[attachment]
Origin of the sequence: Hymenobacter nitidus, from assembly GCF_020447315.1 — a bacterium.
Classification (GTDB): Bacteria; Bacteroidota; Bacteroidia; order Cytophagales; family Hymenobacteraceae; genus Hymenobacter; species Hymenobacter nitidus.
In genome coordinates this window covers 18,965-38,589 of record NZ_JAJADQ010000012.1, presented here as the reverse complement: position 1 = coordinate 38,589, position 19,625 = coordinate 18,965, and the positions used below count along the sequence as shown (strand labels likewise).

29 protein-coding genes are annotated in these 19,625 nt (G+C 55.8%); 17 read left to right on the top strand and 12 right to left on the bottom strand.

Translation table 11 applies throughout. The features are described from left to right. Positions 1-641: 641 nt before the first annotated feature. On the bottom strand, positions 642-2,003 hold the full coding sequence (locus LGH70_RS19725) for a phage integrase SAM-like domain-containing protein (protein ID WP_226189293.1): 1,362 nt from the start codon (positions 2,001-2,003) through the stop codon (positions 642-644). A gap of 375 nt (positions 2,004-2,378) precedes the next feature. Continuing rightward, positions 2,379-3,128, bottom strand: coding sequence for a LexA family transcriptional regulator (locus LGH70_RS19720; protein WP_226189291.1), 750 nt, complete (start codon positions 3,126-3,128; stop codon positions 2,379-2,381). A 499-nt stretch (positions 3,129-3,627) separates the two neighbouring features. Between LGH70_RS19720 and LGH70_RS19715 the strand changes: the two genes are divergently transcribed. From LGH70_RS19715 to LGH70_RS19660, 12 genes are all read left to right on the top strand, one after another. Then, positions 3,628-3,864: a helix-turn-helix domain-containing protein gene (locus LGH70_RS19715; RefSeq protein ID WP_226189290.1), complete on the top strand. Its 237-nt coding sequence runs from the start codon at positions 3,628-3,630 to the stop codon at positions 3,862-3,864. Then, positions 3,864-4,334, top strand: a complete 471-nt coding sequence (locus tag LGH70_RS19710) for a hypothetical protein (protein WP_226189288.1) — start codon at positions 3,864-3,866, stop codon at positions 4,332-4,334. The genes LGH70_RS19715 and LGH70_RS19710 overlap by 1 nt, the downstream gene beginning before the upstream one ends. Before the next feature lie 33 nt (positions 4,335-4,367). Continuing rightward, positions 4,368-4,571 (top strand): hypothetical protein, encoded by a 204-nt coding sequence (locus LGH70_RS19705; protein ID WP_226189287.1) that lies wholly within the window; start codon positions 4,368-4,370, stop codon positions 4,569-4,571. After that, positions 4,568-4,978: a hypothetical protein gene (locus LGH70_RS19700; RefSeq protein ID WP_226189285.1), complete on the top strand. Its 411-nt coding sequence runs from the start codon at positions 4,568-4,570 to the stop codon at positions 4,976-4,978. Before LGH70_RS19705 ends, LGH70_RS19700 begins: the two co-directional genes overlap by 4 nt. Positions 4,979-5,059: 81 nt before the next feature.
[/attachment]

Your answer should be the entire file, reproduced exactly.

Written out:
Origin of the sequence: Hymenobacter nitidus, from assembly GCF_020447315.1 — a bacterium.
Classification (GTDB): Bacteria; Bacteroidota; Bacteroidia; order Cytophagales; family Hymenobacteraceae; genus Hymenobacter; species Hymenobacter nitidus.
In genome coordinates this window covers 18,965-38,589 of record NZ_JAJADQ010000012.1, presented here as the reverse complement: position 1 = coordinate 38,589, position 19,625 = coordinate 18,965, and the positions used below count along the sequence as shown (strand labels likewise).

29 protein-coding genes are annotated in these 19,625 nt (G+C 55.8%); 17 read left to right on the top strand and 12 right to left on the bottom strand.

Translation table 11 applies throughout. The features are described from left to right. Positions 1-641: 641 nt before the first annotated feature. On the bottom strand, positions 642-2,003 hold the full coding sequence (locus LGH70_RS19725) for a phage integrase SAM-like domain-containing protein (protein ID WP_226189293.1): 1,362 nt from the start codon (positions 2,001-2,003) through the stop codon (positions 642-644). A gap of 375 nt (positions 2,004-2,378) precedes the next feature. Continuing rightward, positions 2,379-3,128, bottom strand: coding sequence for a LexA family transcriptional regulator (locus LGH70_RS19720; protein WP_226189291.1), 750 nt, complete (start codon positions 3,126-3,128; stop codon positions 2,379-2,381). A 499-nt stretch (positions 3,129-3,627) separates the two neighbouring features. Between LGH70_RS19720 and LGH70_RS19715 the strand changes: the two genes are divergently transcribed. From LGH70_RS19715 to LGH70_RS19660, 12 genes are all read left to right on the top strand, one after another. Then, positions 3,628-3,864: a helix-turn-helix domain-containing protein gene (locus LGH70_RS19715; RefSeq protein ID WP_226189290.1), complete on the top strand. Its 237-nt coding sequence runs from the start codon at positions 3,628-3,630 to the stop codon at positions 3,862-3,864. Then, positions 3,864-4,334, top strand: a complete 471-nt coding sequence (locus tag LGH70_RS19710) for a hypothetical protein (protein WP_226189288.1) — start codon at positions 3,864-3,866, stop codon at positions 4,332-4,334. The genes LGH70_RS19715 and LGH70_RS19710 overlap by 1 nt, the downstream gene beginning before the upstream one ends. Before the next feature lie 33 nt (positions 4,335-4,367). Continuing rightward, positions 4,368-4,571 (top strand): hypothetical protein, encoded by a 204-nt coding sequence (locus LGH70_RS19705; protein ID WP_226189287.1) that lies wholly within the window; start codon positions 4,368-4,370, stop codon positions 4,569-4,571. After that, positions 4,568-4,978: a hypothetical protein gene (locus LGH70_RS19700; RefSeq protein ID WP_226189285.1), complete on the top strand. Its 411-nt coding sequence runs from the start codon at positions 4,568-4,570 to the stop codon at positions 4,976-4,978. Before LGH70_RS19705 ends, LGH70_RS19700 begins: the two co-directional genes overlap by 4 nt. Positions 4,979-5,059: 81 nt before the next feature.